5. Saving lives through EAP requires no additional budget or funds for the NHS, given that the high drug cost is fully covered by its manufacturer while its administration can be done as a standard outpatient procedure, under basic healthcare provision, as it is done elsewhere in the world. What is more, allowing the manufacturer to finance the most expensive first year of treatment will, in the future, result in significant savings for the NHS, once NICE recommends the wide provision of nusinersen in SMA type 1, as it is widely expected.
  6. Out of almost 20 countries where EAP is in operation, in no other country in the world have health authorities imposed such draconian restrictions on compassionate access to the first-ever effective SMA therapy as NHS did in ours. It is daunting to all those who work in the neuromuscular field to hear the United Kingdom cited internationally as a country that has ignored the science, failed the SMA patients and disrespected the national medical community.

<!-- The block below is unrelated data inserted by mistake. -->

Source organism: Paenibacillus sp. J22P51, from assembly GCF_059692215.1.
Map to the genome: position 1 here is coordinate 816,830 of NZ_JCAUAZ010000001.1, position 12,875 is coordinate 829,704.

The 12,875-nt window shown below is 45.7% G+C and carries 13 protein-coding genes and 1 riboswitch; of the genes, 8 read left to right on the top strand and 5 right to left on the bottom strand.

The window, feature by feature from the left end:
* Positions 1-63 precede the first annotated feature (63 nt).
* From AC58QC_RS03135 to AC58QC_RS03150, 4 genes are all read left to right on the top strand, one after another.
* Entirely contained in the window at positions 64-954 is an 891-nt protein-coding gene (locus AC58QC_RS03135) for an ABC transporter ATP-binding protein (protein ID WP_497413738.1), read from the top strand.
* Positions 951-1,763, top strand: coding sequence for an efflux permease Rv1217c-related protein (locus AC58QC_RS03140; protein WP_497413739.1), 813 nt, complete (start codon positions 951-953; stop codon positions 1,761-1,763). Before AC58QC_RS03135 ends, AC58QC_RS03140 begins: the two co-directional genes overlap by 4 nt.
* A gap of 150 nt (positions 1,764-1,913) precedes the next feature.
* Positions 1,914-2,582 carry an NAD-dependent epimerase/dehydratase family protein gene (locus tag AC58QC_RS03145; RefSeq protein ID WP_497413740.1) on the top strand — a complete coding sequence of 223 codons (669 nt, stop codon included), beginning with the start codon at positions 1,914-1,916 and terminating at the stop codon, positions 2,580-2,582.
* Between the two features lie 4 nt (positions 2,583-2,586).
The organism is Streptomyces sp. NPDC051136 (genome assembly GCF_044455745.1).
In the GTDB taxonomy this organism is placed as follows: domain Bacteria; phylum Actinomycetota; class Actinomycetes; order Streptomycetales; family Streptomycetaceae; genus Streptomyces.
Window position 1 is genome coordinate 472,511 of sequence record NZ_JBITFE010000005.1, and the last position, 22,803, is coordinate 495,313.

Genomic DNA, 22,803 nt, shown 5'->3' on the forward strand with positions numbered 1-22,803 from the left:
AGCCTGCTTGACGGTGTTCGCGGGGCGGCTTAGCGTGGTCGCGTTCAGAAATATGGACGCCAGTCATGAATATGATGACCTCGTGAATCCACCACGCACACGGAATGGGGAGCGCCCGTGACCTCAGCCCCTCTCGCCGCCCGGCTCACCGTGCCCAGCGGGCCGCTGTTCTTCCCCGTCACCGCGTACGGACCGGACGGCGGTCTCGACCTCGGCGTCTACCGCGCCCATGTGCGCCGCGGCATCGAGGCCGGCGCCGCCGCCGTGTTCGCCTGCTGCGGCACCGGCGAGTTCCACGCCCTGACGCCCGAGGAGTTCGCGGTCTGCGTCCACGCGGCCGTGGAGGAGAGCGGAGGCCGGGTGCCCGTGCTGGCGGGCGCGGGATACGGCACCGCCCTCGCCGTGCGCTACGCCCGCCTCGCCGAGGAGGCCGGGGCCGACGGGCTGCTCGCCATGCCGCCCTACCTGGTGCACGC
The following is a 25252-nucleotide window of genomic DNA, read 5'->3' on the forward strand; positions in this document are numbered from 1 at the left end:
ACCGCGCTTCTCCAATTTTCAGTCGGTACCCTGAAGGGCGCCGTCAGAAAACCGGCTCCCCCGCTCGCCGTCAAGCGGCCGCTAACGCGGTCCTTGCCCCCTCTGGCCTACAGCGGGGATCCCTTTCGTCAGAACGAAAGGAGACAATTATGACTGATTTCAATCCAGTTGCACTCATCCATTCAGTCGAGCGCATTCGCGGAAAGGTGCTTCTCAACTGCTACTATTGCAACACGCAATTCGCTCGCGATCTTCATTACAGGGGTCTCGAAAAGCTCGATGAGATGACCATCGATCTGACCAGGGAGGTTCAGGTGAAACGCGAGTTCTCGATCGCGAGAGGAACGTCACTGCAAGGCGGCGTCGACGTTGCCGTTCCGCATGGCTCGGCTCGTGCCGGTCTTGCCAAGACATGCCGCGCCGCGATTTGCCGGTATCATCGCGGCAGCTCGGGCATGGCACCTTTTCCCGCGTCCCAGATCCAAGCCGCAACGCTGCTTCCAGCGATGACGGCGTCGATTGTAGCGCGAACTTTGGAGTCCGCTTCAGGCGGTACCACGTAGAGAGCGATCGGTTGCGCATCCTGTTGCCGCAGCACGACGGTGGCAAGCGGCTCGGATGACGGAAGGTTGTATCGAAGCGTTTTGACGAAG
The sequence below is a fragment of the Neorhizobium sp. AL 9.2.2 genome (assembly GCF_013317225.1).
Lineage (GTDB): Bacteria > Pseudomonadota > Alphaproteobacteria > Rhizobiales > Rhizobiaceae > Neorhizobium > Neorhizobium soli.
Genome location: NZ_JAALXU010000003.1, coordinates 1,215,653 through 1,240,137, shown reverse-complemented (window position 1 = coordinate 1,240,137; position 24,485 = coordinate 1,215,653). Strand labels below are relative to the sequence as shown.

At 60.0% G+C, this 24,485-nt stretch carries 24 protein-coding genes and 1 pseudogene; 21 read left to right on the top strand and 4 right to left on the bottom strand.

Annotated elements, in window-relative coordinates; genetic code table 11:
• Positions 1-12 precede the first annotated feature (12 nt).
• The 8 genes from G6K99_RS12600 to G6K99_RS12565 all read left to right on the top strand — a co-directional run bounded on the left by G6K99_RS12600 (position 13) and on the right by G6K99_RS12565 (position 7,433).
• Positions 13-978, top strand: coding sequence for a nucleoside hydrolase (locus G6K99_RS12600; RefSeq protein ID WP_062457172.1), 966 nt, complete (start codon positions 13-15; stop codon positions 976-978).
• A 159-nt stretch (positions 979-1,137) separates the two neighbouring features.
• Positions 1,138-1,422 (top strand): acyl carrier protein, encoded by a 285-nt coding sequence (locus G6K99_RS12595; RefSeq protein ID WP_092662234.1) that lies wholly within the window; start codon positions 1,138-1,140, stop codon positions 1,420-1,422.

We know of many SMA 1 children treated with nusinersen who gained an ability to swallow, breathe independently, sit unsupported. Since last March, approximately 60 children with SMA type 1 have been included in the EAP in our country and all are making significant gains. But now your published policy has prompted a number or hospitals to continue refusing this life-saving treatment to many others.

Furthermore, your letter stipulated that any further amendment to the policy would take significant amount of time. Please understand that those with SMA type 1 simply do not have this time! Every week of delay causes permanent and irreversible loss of function in their bodies and to-date has resulted in several deaths.

We know that your office is preoccupied with developing policies and procedures. They may be needed but we ask you to look beyond those. We ask you to see the patients, the children and the families. We ask you to see the human side of this tragedy which should not be occurring in a developed country like ours.

We trust that you would advocate for the right changes and will amend the nusinersen EAP criteria as requested by the UK neuromuscular medical experts. Because when people study medicine, it is in order to help people and not to hide behind red tape.

Yours sincerely,

Lucy Frost
Dr Gennadiy Ilyashenko
Joseph Irwin
Kacper Rucinski

on behalf of TreatSMA Co-ordination Team

Read the letter

The original letter was accompanied by copies of an academic publication and a scientific poster about remarkable therapeutic effects of nusinersen in patients with SMA 1 older than 7 months which we cannot reproduce here for copyright reasons.